Egor Sokolov on Moving to Canada, Drake Batherson, and the Upcoming Season

Egor Sokolov’s story of perseverance and determination proves he is an exception to the rule.

The Senators 2nd Round pick was overlooked twice in the NHL Draft. Finally, after exploding in his last season in the QMJHL (where he led the league in goals), the NHL couldn’t help but take notice of the massive 6’4 winger. Suddenly, Sokolov went from being a long-shot to one of the Ottawa Senators most exciting prospects.

In addition to his physical tools and determination, what makes Sokolov a player fans should be excited about is his genuine character and his infectious personality. The young forward made headlines last year when he delivered groceries to those with compromised immune systems at the height of the COVID-19 pandemic.

We caught up with Sokolov to talk about his childhood, his life in Canada, and the upcoming season.


You were born in Yekaterinburg, Russia. Tell us about what life was like for you growing up. What are some of your favourite memories?

Starting my hockey career was the best part of my childhood in Russia. When I was 13 years old, I moved to another city all by myself. My parents were two hours away from me, and I had to travel by train to all of the tournaments that I played. Those are memories I will remember forever.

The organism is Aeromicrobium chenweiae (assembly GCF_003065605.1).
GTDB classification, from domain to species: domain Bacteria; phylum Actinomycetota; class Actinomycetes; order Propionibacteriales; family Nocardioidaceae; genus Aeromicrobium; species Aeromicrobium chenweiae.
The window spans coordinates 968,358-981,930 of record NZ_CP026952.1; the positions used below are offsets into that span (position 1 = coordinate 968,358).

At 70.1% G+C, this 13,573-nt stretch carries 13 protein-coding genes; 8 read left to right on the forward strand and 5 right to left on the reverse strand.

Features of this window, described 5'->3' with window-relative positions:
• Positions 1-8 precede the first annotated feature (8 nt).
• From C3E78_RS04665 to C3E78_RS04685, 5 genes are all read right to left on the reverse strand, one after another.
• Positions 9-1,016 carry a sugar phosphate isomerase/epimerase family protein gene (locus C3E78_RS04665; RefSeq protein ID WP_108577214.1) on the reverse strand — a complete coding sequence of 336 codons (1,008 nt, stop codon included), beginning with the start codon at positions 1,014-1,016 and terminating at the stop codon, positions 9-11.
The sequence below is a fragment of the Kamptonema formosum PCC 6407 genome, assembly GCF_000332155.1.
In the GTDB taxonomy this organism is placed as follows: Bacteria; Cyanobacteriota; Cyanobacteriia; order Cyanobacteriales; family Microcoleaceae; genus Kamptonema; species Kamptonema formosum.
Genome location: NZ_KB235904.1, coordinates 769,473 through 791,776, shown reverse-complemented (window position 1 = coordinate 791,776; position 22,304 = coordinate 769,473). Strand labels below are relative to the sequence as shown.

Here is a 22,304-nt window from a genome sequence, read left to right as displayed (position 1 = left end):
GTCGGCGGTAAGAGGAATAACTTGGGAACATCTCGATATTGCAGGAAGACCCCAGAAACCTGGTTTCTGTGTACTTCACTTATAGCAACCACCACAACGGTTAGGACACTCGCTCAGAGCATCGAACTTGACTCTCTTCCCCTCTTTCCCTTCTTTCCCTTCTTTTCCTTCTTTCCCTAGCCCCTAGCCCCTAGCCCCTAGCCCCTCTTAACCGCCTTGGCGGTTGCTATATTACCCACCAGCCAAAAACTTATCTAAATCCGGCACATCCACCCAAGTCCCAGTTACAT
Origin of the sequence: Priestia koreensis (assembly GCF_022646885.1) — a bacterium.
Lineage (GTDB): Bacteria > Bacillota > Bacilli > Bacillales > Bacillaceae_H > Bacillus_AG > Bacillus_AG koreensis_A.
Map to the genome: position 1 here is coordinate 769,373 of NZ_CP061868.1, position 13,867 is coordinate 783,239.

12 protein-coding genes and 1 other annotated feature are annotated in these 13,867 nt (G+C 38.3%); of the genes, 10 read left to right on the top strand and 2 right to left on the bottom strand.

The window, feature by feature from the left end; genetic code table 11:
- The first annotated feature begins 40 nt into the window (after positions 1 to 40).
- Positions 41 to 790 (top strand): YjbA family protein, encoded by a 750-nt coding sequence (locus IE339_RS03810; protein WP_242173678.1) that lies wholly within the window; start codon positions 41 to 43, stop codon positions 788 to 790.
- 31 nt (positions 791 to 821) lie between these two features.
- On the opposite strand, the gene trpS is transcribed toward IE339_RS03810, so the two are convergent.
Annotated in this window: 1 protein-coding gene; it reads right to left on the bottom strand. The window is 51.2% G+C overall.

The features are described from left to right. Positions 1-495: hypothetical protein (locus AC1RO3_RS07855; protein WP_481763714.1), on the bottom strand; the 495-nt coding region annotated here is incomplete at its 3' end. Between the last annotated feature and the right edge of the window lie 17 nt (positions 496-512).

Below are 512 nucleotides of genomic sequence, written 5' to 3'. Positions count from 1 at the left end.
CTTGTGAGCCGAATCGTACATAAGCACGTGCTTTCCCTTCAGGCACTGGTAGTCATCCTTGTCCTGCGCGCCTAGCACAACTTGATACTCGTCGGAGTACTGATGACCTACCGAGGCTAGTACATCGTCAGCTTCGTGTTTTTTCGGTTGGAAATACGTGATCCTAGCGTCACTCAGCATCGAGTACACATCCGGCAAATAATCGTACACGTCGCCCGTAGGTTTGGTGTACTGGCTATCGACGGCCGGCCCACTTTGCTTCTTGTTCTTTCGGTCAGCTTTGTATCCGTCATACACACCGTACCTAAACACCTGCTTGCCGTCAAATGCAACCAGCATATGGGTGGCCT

Did you get to watch a lot of NHL games back home? Or is the KHL the league that gets the most attention on Russian television? Who was your favourite player growing up?

I used to only watch the KHL because of the time difference between Russia and North America. It would be 4:00am when an NHL game would start for me. There’s a KHL team from my hometown, so I used to go to every game. My favourite player would be Jeromir Jagr, hands down. When he came back to the KHL for a couple of years, it was nice to get the chance to
watch him in real life, it was pretty cool. He was always my idol growing up.